“Our hopes and dreams, at times, seem to be overcome by cynicism, self-centredness and fear. This spiritual malaise sows itself as a lack of good spirit, as pessimism, or lack of hope and faith. And from it emerge the problems of greed and cruelty, of laziness and egotism, of personal and family failure. It both helps fuel the problems of crime and corruption and hinders our efforts to deal with them” President Mandela stated.
Mandela then called upon religious leaders to become actively involved in a campaign, which would subsequently become the moral regeneration initiative. At a moral summit in October 1998, he outlined some of the problems the moral regeneration campaign would have to tackle, as follows:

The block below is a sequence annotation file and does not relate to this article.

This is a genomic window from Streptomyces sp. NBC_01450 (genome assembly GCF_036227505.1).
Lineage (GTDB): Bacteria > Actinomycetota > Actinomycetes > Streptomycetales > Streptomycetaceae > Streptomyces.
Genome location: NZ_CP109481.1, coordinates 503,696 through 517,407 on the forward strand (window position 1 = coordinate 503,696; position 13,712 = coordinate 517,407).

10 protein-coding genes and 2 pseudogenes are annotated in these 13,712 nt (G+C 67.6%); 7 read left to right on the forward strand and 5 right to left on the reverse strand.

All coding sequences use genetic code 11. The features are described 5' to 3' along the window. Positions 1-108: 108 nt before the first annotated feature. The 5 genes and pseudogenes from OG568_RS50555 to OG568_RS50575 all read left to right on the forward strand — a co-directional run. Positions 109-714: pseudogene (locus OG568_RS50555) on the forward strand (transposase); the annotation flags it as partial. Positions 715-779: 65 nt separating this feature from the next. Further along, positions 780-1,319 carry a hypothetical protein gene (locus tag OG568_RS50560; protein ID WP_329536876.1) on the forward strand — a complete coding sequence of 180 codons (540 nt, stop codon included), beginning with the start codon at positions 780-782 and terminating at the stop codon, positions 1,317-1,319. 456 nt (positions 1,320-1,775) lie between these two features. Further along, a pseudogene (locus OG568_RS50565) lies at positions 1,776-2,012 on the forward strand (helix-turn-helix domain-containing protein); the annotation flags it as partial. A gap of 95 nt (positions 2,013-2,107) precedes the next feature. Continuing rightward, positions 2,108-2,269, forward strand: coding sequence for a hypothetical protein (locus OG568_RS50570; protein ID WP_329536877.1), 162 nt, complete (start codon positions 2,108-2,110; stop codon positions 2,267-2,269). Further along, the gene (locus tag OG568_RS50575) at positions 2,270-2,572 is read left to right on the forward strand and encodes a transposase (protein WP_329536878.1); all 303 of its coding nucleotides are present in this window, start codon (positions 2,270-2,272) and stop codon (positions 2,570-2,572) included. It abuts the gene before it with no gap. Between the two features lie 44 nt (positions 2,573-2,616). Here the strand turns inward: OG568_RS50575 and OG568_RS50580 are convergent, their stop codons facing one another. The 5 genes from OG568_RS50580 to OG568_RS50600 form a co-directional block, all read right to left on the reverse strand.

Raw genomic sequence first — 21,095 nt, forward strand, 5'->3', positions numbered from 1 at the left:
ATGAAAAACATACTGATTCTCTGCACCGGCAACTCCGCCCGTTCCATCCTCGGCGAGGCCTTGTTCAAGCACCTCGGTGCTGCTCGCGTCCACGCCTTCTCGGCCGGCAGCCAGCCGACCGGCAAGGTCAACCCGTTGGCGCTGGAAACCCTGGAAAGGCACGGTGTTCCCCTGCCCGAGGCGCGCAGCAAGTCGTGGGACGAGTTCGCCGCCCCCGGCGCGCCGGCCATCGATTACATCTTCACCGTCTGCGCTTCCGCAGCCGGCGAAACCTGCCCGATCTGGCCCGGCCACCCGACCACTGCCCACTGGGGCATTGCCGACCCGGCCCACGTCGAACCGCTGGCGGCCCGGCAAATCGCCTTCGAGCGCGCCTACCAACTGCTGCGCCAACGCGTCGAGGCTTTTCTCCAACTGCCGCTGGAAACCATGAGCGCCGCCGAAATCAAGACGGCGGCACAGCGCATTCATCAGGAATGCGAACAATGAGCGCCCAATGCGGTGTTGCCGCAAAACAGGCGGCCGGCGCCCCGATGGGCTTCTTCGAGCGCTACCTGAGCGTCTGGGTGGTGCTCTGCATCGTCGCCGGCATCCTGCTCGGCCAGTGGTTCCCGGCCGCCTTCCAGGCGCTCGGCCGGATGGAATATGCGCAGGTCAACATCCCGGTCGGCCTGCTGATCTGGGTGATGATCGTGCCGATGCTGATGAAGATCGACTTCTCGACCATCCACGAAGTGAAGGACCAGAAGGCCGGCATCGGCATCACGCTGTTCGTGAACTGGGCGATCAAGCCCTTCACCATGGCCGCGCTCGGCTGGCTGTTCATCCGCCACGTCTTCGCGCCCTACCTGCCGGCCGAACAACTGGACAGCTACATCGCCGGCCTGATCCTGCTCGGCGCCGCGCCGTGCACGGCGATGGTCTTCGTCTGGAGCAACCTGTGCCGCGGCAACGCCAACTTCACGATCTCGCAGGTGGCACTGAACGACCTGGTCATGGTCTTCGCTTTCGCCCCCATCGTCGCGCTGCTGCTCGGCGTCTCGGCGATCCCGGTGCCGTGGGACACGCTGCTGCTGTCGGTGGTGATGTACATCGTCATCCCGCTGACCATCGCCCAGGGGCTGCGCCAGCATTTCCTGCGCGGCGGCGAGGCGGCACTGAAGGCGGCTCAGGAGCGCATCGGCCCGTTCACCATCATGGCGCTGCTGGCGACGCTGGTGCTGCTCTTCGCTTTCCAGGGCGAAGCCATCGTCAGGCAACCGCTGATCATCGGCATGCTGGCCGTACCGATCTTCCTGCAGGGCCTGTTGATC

“The symptoms of our spiritual malaise are only too familiar. They include the extent of corruption both in the public and private sector, where office and positions of responsibility are treated as opportunities for self-enrichment; the corruption that occurs within our justice system; violence in interpersonal relations and families, in particular the shameful record of abuse of women and children; and the extent of tax evasion and refusal to pay for services used”.
The Moral Regeneration Movement was launched on the 18 April 2002 at the Waterkloof Air Force Base. The launched was attended by leaders in civil society, government, political parties, religious, labour and delegates from all the nine provinces.